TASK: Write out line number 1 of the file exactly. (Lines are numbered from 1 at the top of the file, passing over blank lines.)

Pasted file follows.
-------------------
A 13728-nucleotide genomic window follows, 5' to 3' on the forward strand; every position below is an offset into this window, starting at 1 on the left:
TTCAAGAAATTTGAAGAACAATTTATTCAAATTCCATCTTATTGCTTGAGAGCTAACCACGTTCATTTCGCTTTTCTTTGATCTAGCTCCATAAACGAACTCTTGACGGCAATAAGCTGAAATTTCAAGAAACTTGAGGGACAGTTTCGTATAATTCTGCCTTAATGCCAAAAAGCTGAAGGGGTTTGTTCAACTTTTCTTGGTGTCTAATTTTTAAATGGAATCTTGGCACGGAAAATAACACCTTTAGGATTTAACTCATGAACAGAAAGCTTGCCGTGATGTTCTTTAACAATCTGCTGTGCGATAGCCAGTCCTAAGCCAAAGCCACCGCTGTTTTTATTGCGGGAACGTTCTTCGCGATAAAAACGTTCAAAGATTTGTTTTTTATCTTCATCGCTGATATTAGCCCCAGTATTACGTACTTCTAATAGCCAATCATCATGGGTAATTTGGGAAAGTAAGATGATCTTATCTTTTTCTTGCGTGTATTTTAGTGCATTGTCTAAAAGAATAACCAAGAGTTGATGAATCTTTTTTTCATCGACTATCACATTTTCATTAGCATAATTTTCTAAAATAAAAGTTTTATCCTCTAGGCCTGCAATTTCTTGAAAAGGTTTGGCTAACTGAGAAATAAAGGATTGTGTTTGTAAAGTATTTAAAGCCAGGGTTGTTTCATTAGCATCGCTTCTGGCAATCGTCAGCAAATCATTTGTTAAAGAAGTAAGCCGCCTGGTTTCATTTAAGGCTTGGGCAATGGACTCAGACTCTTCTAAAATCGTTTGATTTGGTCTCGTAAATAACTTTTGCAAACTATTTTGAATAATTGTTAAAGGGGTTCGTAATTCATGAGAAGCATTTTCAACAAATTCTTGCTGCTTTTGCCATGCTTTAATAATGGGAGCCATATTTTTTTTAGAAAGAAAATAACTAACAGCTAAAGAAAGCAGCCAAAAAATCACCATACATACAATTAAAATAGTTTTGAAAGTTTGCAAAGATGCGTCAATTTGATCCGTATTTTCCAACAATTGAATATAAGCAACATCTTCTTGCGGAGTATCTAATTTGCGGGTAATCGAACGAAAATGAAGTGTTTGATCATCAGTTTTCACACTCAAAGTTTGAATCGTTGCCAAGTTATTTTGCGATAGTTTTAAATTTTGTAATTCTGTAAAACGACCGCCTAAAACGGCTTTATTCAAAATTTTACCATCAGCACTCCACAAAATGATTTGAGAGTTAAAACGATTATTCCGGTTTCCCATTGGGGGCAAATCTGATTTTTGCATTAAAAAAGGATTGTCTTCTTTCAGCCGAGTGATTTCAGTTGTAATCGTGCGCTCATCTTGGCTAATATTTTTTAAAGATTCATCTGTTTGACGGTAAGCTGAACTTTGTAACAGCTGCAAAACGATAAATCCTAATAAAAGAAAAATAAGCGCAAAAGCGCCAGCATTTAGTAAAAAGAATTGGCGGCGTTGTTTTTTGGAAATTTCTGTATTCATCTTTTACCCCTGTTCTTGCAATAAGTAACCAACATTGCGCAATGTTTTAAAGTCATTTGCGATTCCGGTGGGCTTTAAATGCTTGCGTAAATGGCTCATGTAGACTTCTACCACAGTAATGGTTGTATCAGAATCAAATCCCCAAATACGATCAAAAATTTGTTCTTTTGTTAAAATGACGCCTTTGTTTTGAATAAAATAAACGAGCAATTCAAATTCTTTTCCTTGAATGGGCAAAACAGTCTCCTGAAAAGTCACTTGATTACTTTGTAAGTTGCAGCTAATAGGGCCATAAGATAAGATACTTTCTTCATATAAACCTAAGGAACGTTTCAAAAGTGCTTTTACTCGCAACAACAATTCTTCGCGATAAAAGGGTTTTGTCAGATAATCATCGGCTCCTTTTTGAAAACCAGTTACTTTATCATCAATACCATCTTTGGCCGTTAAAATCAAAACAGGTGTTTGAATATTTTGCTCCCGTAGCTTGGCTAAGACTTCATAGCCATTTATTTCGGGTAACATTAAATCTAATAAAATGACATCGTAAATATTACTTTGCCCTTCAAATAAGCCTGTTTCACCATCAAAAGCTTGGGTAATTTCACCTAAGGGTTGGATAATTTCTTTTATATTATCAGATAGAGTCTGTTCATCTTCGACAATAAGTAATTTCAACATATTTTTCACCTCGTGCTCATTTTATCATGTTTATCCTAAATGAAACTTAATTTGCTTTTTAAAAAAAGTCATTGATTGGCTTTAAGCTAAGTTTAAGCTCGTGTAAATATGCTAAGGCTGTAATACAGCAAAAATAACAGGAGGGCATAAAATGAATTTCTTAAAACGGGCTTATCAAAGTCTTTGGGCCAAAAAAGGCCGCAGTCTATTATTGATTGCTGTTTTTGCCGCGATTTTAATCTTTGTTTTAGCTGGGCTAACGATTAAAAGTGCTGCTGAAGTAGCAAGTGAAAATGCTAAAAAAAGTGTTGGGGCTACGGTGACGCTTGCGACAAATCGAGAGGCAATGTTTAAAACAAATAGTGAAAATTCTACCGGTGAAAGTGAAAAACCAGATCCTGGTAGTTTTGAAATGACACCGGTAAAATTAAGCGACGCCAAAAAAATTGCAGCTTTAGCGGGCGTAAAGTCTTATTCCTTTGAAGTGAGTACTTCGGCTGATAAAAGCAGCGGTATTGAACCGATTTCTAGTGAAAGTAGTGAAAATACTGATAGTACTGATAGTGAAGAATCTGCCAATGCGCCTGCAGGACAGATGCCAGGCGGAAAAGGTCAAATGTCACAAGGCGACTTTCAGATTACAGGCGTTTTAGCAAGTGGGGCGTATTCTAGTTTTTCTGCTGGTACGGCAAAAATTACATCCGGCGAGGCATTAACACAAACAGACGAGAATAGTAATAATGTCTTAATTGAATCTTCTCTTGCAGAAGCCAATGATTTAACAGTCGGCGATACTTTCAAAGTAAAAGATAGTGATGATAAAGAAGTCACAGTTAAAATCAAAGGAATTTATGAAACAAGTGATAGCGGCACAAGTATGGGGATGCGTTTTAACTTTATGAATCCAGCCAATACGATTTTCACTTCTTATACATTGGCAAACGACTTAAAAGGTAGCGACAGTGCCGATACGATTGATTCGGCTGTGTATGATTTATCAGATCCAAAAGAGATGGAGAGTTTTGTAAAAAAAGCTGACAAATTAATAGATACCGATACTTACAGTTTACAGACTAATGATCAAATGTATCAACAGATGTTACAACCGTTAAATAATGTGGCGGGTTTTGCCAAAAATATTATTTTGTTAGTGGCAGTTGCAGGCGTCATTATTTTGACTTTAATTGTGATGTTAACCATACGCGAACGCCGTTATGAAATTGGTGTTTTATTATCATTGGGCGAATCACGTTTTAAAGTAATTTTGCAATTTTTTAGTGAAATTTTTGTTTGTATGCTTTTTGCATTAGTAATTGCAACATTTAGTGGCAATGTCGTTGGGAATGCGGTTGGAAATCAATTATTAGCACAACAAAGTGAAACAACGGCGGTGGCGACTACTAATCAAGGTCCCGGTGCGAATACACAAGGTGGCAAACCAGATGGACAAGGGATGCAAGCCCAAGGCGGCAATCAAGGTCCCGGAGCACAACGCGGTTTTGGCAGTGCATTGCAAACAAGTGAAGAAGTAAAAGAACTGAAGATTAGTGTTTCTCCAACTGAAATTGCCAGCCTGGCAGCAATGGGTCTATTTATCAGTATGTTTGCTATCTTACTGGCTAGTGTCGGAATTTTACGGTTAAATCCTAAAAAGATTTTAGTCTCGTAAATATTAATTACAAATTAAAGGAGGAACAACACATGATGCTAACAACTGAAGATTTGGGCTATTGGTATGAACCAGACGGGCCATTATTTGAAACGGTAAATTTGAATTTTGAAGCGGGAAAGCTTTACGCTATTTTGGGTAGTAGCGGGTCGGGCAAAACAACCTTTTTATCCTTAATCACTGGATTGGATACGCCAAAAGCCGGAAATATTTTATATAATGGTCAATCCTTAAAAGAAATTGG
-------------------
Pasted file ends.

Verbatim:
A 13728-nucleotide genomic window follows, 5' to 3' on the forward strand; every position below is an offset into this window, starting at 1 on the left: